WHO Executive Board discusses pandemic
South Asia earthquake, universal access to HIV/AIDS prevention, treatment and care, polio eradication, smallpox research, sickle cell anaemia and other health issues also on agenda
23 January 2006 | Geneva - The Executive Board of the World Health Organization (WHO) opens its twice yearly session today, at which it will review the urgent work now being done to reduce the risk of a global influenza pandemic and to control avian influenza. The health response to the south Asia earthquake also figures prominently on this week’s agenda.
In his opening report, WHO Director-General Dr LEE Jong-wook underscored the continued threat from outbreaks of highly pathogenic H5N1 avian influenza in birds.
“The Turkey experience demonstrates the dangers posed by avian influenza in birds and the vital importance of surveillance and effective early warning systems. It also reiterates the threat of a pandemic of influenza in humans. A pandemic could arise with little or no warning from the animal side.”
Dr Lee said the international community has shown it can work quickly to contain the threat to humans. In Turkey, the government’s prompt reporting of human cases, quick laboratory work, and efforts to communicate the risks to the public, with support from an international team of human and animal health experts, helped to reduce the threat of H5N1 to people.
The risk of an influenza pandemic remains. The Board will discuss ways in which countries may immediately voluntarily comply with selected provisions of the revised International Health Regulations (IHR). The IHR, designed to manage public health emergencies of international concern, are scheduled to come into force in June 2007. The Board will discuss immediate voluntary compliance with articles pertaining to surveillance for disease, reporting and information sharing, provisions for public health measures for travellers, and other related issues.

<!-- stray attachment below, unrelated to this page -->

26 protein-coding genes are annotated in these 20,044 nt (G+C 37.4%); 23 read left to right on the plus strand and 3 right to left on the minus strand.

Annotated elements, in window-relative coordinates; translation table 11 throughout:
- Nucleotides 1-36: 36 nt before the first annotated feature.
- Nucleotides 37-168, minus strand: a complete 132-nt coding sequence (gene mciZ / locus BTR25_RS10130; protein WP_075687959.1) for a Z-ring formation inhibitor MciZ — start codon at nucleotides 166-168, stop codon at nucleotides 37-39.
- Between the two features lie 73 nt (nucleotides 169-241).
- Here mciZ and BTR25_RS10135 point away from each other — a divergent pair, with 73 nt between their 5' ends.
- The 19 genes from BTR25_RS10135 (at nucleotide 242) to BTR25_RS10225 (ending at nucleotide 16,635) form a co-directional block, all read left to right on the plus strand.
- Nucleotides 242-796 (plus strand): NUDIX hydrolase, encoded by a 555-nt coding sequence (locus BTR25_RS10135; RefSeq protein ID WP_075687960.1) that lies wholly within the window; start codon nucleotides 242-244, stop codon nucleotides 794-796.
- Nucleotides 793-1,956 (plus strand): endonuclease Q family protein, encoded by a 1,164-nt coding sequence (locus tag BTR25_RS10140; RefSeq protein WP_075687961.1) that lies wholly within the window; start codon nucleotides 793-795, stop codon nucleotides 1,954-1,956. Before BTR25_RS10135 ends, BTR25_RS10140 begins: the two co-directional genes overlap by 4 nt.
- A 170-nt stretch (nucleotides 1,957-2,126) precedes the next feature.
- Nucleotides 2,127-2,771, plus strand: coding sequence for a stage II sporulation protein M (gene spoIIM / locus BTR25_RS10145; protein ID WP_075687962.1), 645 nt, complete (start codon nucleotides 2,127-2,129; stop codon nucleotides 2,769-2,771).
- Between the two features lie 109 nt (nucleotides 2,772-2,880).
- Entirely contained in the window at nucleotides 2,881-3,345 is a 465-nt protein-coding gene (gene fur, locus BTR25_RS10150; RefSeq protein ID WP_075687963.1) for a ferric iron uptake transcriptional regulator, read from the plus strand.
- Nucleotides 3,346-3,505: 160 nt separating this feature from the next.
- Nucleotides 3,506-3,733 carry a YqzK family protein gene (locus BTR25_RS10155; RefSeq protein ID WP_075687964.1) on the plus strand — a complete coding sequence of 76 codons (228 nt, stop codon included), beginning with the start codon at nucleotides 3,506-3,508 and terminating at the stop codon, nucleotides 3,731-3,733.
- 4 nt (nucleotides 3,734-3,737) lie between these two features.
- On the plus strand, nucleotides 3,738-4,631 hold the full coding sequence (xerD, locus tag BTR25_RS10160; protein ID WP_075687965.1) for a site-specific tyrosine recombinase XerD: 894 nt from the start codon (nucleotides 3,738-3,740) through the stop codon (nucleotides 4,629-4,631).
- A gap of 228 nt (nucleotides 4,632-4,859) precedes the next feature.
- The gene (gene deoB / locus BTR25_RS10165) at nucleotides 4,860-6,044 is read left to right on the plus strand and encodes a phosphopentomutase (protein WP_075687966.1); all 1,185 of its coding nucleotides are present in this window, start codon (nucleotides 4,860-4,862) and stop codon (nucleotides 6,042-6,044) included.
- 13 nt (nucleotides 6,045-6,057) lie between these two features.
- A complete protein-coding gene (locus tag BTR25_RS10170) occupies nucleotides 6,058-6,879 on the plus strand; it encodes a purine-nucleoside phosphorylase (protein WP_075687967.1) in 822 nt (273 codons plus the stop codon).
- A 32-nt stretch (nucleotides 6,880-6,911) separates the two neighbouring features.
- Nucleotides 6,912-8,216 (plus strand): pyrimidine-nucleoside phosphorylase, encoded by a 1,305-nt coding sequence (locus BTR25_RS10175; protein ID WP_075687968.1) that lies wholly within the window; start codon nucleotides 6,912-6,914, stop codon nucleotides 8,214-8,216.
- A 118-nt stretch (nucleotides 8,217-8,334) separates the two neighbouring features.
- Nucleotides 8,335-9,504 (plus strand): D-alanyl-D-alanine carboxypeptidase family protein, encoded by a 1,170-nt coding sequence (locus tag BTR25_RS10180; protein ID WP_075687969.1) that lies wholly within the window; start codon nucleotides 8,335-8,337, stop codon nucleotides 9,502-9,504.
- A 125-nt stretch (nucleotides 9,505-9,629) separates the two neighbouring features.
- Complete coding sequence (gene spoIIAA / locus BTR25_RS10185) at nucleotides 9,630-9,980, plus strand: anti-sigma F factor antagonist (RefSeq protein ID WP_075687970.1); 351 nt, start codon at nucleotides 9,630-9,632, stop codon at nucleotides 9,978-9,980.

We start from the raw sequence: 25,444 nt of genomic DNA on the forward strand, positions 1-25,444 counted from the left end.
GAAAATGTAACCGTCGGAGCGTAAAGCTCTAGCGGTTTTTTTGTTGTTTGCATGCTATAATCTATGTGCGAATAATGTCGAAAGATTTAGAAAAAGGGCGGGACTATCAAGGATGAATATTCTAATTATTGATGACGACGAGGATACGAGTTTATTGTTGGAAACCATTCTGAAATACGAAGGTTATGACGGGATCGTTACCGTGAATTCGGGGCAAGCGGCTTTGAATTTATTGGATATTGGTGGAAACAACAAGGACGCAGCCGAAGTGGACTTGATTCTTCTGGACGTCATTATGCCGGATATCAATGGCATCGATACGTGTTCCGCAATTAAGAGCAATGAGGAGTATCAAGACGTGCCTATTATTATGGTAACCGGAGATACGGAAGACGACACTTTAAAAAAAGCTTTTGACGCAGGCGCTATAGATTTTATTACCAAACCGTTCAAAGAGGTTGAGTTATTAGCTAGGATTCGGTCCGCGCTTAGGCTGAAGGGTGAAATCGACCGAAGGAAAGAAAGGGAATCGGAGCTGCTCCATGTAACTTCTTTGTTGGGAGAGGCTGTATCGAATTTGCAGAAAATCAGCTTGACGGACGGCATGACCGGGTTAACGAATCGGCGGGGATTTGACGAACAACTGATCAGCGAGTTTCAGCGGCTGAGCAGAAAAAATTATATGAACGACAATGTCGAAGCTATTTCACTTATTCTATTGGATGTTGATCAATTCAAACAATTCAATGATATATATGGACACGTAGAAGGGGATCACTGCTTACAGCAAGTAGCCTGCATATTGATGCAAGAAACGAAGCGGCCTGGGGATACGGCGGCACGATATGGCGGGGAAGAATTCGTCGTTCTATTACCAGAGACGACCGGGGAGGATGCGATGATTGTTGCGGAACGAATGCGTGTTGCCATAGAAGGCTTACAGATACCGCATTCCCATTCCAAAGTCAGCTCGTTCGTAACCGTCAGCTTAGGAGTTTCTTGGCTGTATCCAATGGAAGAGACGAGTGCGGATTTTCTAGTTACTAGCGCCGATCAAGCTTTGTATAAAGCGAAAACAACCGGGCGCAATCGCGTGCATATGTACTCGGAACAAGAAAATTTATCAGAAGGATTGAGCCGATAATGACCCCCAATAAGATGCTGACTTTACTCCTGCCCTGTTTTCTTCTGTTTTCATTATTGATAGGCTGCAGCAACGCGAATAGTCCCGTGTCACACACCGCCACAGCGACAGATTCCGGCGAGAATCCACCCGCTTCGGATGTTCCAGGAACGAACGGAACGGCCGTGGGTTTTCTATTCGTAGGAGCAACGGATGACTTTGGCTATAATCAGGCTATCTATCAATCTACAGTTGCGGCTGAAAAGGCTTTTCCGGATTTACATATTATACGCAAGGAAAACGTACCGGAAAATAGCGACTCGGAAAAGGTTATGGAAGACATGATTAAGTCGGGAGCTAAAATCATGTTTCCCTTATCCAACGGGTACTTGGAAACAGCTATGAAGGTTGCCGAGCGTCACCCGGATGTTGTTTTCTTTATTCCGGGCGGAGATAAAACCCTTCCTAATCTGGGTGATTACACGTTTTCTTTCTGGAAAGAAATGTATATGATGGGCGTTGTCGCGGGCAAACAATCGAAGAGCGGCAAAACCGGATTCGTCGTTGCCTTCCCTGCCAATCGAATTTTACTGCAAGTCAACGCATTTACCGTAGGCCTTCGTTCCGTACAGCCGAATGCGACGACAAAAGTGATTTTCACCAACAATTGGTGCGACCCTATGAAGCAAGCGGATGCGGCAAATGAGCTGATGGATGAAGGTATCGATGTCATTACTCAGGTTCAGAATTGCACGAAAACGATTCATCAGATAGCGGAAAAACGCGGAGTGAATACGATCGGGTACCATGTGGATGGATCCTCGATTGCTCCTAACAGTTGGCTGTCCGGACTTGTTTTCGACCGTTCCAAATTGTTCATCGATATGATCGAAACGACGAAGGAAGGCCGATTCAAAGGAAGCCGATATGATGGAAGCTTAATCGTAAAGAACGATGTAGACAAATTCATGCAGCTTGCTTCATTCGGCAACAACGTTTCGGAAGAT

On Monday the Board will also consider lessons learned from the health response to the South Asia earthquake of October 8, 2005. With cold winter conditions, the four million people affected continue to require health services, as they face risks of acute respiratory infections, disease outbreaks and hypothermia.
"People have lost their lives, their loved ones, their homes, and are enduring mental and physical trauma. However with continued support, we can help people to survive this harsh winter and begin the urgent work of reconstruction," said Mr M. N. Khan, the Federal Minister of Health of Pakistan and Chairman of the Executive Board. This week’s Executive Board meeting, from 23-28 January, will also discuss how to build global commitment to achieving as close as possible to universal access to HIV/AIDS prevention, care and treatment by 2010. Progress in polio eradication will also be reported, along with the priority actions needed to achieve a polio-free world.
Other critical issues at this week’s Board include a report on progress towards the health-related Millennium Development Goals, WHO’s role and responsibility in health research, the status of research on the virus that causes smallpox, and the global situation regarding human resources for health, which is the theme for this year’s World Health Report and World Health Day. The Executive Board is comprised of representatives from 32 WHO Member States. The individuals are designated by Member States elected to do so by the World Health Assembly (WHA). The main functions of the Executive Board are to give effect to the decisions and policies of the WHA, to advise it and generally facilitate its work.
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